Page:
Intel and AMD fixing Meltdown and Spectre CPU bugs

0
409

Both Intel and AMD are now working hard to fix the recently discovered Meltdown and Spectre issues and have shed a bit more information regarding the magnitude of the problem as well as the first benchmark figures regarding performance impacts after fixing these CPU vulnerabilities.

While Intel, which is more affected by both Meltdown and Spectre vulnerabilities, has originally claimed that the performance impact with Meltdown and Spectre patches should not be significant, first results showed that we will be looking at anywhere between two and 14 percent hit, especially on older CPU architectures.

Microsoft has also confirmed that we can expect a significant performance hit where users “will notice a decrease in system performance” on Windows 7, Windows 8, Windows 10 and Windows Server OS, especially with 2015-era Haswell and older CPU architectures.

Intel has officially released the performance data results for client systems, pretty much confirming that older systems will take the biggest performance hit. Unfortunately, Intel did not talk about the server side of things, where the impact is expected to be even greater.

Intel already got reports that some customers are experiencing higher system reboots after applying firmware updates with Broadwell- and Haswell-architecture CPUs for both client and data center and it appears that these will need a new update as well.

Data centers will need to further update which means another maintenance and with performance impact and reduced stability, these big customers won’t be happy at all.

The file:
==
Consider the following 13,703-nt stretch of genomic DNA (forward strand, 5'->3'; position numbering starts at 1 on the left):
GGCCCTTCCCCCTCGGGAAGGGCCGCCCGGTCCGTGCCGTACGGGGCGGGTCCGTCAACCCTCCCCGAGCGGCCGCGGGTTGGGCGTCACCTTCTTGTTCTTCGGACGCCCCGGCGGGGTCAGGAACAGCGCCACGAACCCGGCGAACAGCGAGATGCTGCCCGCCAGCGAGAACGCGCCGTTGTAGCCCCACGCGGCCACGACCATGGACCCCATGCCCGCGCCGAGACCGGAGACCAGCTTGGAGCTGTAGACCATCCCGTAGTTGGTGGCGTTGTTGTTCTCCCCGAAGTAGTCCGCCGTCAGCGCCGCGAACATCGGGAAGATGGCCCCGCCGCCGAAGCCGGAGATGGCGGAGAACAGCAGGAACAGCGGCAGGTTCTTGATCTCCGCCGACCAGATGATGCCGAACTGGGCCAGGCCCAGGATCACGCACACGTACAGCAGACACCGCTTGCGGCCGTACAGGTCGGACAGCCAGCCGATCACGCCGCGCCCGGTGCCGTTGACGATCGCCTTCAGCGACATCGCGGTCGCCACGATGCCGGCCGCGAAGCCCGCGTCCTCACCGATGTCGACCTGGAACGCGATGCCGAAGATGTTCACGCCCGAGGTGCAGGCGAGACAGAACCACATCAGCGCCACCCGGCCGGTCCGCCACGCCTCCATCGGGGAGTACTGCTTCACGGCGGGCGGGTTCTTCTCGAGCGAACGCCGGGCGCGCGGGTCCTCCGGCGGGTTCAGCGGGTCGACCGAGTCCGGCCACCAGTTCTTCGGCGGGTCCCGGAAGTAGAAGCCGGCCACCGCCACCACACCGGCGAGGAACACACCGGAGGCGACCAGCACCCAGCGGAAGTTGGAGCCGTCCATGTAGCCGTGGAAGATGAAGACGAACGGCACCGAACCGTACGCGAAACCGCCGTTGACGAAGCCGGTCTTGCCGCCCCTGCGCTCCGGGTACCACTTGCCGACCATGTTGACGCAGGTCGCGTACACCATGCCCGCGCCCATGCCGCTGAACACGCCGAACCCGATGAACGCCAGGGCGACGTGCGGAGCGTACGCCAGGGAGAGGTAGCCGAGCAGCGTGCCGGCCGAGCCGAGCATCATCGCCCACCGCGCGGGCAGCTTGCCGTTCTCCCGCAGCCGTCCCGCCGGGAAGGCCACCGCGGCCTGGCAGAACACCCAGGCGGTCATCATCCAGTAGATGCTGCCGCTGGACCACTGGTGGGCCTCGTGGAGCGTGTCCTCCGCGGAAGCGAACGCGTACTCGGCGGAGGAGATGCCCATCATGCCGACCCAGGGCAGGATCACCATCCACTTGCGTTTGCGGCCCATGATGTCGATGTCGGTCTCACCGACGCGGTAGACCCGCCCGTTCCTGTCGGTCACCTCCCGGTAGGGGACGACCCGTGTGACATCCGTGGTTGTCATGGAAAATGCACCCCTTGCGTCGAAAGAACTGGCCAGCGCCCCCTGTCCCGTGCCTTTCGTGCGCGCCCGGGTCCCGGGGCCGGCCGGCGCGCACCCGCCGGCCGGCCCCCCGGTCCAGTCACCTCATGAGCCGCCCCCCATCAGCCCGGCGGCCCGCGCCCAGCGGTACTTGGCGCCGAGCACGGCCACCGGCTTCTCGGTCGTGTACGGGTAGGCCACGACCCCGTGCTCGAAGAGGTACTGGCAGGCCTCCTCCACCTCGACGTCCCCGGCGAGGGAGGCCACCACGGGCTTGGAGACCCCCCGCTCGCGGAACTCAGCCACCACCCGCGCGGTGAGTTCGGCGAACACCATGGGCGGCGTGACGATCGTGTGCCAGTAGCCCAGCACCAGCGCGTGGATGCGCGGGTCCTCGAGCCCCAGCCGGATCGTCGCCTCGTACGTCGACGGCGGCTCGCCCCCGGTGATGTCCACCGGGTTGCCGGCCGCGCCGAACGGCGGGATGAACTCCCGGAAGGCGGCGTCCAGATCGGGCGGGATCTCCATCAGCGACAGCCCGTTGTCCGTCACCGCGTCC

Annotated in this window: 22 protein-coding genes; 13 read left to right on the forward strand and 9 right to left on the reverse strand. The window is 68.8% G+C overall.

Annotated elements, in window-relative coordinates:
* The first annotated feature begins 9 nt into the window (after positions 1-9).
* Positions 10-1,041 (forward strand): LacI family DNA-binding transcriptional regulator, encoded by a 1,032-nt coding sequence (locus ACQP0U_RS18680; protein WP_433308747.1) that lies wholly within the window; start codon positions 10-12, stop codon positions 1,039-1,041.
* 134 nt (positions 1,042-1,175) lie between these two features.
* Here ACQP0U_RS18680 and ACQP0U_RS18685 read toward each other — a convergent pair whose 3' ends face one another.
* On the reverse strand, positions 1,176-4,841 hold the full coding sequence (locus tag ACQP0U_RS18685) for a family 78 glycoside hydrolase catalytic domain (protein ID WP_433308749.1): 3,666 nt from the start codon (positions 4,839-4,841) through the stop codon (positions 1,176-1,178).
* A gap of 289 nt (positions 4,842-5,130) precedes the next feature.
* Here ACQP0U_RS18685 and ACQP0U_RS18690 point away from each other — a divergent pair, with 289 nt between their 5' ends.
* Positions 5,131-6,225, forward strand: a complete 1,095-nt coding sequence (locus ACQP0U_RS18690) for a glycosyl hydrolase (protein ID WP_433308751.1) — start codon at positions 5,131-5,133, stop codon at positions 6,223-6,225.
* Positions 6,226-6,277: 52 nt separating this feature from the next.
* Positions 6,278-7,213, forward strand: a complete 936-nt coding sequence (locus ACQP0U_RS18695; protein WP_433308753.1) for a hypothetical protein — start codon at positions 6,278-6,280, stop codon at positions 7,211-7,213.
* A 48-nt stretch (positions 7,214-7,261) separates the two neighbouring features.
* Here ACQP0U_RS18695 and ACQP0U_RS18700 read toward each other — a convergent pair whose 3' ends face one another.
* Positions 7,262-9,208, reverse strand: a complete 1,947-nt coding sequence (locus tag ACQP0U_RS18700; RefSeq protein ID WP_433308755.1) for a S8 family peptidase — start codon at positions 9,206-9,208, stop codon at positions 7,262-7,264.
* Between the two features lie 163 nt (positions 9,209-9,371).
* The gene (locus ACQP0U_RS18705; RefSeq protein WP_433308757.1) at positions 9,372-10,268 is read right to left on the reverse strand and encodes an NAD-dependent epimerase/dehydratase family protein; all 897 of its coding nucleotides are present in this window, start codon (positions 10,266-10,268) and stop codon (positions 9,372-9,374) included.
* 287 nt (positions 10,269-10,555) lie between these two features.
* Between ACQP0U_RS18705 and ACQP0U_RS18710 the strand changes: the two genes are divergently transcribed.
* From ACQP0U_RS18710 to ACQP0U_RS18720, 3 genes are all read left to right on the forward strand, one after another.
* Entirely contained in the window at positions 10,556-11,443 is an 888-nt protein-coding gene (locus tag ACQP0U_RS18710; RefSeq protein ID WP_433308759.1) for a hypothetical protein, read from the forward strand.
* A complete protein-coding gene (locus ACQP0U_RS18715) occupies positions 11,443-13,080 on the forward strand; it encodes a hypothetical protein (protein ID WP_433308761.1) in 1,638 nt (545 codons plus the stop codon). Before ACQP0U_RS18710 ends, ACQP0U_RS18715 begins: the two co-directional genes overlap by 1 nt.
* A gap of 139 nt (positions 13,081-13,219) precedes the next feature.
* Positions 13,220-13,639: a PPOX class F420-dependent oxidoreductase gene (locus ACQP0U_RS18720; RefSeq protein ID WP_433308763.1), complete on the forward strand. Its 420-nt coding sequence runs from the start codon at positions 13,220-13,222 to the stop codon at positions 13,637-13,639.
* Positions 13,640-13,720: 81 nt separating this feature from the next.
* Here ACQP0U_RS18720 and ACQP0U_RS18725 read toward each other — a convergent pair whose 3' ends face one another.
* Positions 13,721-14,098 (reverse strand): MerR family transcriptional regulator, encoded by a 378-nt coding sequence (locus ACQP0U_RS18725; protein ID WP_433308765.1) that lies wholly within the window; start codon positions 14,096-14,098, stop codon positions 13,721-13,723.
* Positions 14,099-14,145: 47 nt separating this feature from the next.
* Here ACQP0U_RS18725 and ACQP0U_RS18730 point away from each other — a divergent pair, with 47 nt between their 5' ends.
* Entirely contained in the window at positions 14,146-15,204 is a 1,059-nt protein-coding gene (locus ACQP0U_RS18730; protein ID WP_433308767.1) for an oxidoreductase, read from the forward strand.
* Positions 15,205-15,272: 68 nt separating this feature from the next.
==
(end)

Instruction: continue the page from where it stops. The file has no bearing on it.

AMD, which was originally considered to be immune to some of these issues, apparently is not.

According to AMD, both Spectre issues variants are applicable to AMD processors and while AMD believes that its CPU architectures make it difficult to exploit Variant 2, it is working with the industry and plans microcode updates for Ryzen and EPYC server CPUs as soon as possible.

AMD still claims that it is immune to the Variant 3, also known as Meltdown.

Unfortunately, we still do not have any precise details regarding the magnitude it will have on server market but some reports suggest that server companies expect a big loss due to these issues.

 

SHARE
Previous articleDell EMC releases patches for data protection products
Next articleGoogle deploys Kubernetes version 1.9 to its Kubernetes Engine
Slobodan Simic is foremost an IT enthusiast who discovered his knack for writing, which lead to becoming both an IT journalist and later an Editor for a number of publications. He has been covering anything from the consumer- and professional-oriented hardware to software markets and networks. With a focus on chasing down leads, making sure that fresh content is ready for publishing, as well as keeping up with the evergrowing and evolving IT world, writing has become more of his passion rather than just a job.